Civil Law

RUKS KONSULT AND CONSTRUCTION v. ADWORLD SIGN AND ADVERTISING CORPORATION AND TRANSWORLD MEDIA ADS, INC. G.R. No. 204866 January 21, 2015 Article 2194 of the Civil Code, Damages, Negligence, Joint Tortfeasors


Adworld sent Transworld and Comark a letter demanding payment for the repairs of its billboard structure located at EDSA Tulay, Guadalupe which was misaligned and its foundation impaired when the adjacent billboard structure owned by Transworld and used by Comark collapsed and crashed against it.

Transworld in its reply, admitted the damage caused by its billboard structure on Adworld’s billboard, but refused and failed to pay the amounts demanded by Adworld.

Adworld filed a complaint for damages for the materials, labor, and indemnity for loss of income.

Comark denied liability for the damages.

On the other hand, Transworld averred that the collapse of its billboard structure was due to extraordinarily strong winds that occurred instantly and unexpectedly. Transworld filed a Third-Party Complaint against Ruks, the company which built the collapsed billboard structure, alleging that the structure constructed by Ruks had a weak and poor foundation, thus, prone to collapse, and as such, Ruks should ultimately be held liable for the damages caused to Adworld’s billboard structure.

The RTC ruled in favor of Adworld, and declared Transworld and Ruks jointly and severally liable to Adworld.

Aggrieved, both Transworld and Ruks appealed to the CA. The CA dismissed Transworld’s appeal for its failure to file an appellant’s brief on time.

The CA denied Ruks’s appeal and affirmed the ruling of the RTC. It adhered to the RTC’s finding of negligence on the part of Transworld and Ruks which brought about the damage to Adworld’s billboard. The subsequent MR was also denied.

Hence, this petition.



Whether or not the CA correctly affirmed the ruling of the RTC declaring Ruks jointly and severally liable with Transworld for damages sustained by Adworld.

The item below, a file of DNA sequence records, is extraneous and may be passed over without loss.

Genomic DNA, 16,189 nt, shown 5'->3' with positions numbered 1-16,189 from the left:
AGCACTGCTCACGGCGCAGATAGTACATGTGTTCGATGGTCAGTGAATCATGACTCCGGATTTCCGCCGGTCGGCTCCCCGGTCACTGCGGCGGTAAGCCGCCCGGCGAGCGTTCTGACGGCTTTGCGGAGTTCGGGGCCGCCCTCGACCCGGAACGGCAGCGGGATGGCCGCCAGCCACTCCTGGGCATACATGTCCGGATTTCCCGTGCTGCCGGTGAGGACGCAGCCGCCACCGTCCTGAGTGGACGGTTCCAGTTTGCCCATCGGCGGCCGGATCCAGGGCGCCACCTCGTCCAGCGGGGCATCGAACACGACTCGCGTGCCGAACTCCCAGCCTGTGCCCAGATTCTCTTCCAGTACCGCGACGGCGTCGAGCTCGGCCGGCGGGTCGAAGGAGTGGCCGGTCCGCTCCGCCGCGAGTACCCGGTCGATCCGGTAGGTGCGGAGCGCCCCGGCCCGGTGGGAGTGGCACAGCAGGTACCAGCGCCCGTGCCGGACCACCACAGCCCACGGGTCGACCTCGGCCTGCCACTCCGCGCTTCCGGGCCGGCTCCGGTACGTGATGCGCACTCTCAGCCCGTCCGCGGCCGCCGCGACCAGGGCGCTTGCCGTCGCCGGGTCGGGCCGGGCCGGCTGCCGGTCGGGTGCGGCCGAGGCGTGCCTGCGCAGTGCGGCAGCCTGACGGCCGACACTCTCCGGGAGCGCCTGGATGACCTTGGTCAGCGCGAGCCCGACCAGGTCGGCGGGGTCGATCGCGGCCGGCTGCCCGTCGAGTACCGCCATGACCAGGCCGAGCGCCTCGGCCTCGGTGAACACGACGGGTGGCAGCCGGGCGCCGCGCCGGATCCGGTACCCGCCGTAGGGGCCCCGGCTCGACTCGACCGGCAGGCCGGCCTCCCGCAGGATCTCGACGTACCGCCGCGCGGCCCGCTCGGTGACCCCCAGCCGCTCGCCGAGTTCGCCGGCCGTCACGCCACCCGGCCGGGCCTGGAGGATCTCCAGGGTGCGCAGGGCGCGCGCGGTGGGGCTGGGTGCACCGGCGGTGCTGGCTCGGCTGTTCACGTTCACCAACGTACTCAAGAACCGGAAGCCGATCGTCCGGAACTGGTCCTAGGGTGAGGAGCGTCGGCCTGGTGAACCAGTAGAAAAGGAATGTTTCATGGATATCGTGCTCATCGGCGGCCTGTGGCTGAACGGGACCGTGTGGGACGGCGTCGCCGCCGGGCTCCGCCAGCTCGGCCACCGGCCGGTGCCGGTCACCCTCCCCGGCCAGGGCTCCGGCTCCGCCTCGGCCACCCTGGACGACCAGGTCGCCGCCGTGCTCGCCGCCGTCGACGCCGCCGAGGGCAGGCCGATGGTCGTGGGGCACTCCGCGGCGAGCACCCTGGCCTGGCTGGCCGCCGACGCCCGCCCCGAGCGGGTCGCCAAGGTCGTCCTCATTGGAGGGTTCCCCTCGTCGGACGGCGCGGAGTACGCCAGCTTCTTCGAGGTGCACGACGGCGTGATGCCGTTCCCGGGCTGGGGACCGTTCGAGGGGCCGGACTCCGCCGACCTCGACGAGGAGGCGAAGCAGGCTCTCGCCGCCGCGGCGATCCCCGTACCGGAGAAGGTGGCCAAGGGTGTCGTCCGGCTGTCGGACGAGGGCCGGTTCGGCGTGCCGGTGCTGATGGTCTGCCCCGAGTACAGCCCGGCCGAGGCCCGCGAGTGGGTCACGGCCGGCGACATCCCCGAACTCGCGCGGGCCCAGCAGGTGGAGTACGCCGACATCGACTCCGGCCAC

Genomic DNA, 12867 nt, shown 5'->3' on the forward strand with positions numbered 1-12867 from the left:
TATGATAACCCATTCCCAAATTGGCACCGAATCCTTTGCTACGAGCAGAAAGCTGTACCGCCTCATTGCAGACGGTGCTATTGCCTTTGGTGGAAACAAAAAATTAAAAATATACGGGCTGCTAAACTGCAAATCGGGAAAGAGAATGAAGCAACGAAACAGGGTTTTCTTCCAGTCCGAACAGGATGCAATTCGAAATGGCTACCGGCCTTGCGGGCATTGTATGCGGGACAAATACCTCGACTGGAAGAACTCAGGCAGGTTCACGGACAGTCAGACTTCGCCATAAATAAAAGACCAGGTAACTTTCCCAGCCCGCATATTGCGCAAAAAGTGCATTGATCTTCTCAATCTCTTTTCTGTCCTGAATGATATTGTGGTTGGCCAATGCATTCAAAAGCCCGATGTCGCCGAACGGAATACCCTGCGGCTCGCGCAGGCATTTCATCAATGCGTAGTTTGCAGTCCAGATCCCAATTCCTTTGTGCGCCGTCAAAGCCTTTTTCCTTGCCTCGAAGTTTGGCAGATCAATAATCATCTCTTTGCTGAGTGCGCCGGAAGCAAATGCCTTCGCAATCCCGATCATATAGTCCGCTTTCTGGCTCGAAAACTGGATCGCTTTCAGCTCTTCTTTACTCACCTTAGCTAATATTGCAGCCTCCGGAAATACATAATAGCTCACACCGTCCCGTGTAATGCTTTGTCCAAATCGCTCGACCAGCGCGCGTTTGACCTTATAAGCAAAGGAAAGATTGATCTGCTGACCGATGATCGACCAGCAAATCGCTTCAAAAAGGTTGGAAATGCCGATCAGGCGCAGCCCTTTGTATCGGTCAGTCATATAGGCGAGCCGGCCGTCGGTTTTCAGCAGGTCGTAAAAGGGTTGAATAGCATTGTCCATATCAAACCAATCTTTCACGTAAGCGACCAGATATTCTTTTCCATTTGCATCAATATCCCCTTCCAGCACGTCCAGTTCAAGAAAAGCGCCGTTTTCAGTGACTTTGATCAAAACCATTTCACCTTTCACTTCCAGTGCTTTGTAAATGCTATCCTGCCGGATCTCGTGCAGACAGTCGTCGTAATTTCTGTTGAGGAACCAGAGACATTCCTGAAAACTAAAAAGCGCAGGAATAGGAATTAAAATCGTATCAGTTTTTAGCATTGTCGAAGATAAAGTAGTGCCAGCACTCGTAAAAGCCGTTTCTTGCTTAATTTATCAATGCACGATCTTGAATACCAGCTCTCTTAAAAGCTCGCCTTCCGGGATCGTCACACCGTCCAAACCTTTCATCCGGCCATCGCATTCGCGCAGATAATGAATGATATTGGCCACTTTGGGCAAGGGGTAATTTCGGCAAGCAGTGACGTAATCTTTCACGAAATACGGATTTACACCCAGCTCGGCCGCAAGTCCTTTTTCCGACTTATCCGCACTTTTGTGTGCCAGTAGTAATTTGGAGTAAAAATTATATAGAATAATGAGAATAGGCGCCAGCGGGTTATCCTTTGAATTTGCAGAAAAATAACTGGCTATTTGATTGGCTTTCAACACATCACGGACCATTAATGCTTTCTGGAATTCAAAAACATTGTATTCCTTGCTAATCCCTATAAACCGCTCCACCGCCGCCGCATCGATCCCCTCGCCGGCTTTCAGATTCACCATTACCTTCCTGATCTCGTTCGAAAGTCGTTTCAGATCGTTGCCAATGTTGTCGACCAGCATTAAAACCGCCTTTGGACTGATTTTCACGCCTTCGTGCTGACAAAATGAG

The petition is without merit.

Jurisprudence defines negligence as the omission to do something which a reasonable man, guided by those considerations which ordinarily regulate the conduct of human affairs, would do, or the doing of something which a prudent and reasonable man would not do. It is the failure to observe for the protection of the interest of another person that degree of care, precaution, and vigilance which the circumstances justly demand, whereby such other person suffers injury.

As joint tortfeasors, therefore, they are solidarily liable to Adworld. Verily, “[j]oint tortfeasors are those who command, instigate, promote, encourage, advise, countenance, cooperate in, aid or abet the commission of a tort, or approve of it after it is done, if done for their benefit. They are also referred to as those who act together in committing wrong or whose acts, if independent of each other, unite in causing a single injury. Under Article 2194 of the Civil Code, joint tortfeasors are solidarily liable for the resulting damage. In other words, joint tortfeasors are each liable as principals, to the same extent and in the same manner as if they had performed the wrongful act themselves.”

The Court’s pronouncement in People v. Velasco is instructive on this matter, to wit:

Where several causes producing an injury are concurrent and each is an efficient cause without which the injury would not have happened, the injury may be attributed to all or any of the causes and recovery may be had against any or all of the responsible persons although under the circumstances of the case, it may appear that one of them was more culpable, and that the duty owed by them to the injured person was not same. No actor’s negligence ceases to be a proximate cause merely because it does not exceed the negligence of other actors. Each wrongdoer is responsible for the entire result and is liable as though his acts were the sole cause of the injury.

There is no contribution between joint [tortfeasors] whose liability is solidary since both of them are liable for the total damage. Where the concurrent or successive negligent acts or omissions of two or more persons, although acting independently, are in combination the direct and proximate cause of a single injury to a third person, it is impossible to determine in what proportion each contributed to the injury and either of them is responsible for the whole injury. x x x.

In conclusion, the CA correctly affirmed the ruling of the RTC declaring Ruks jointly and severally liable with Transworld for damages sustained by Adworld.

Leave a Reply

Your email address will not be published. Required fields are marked *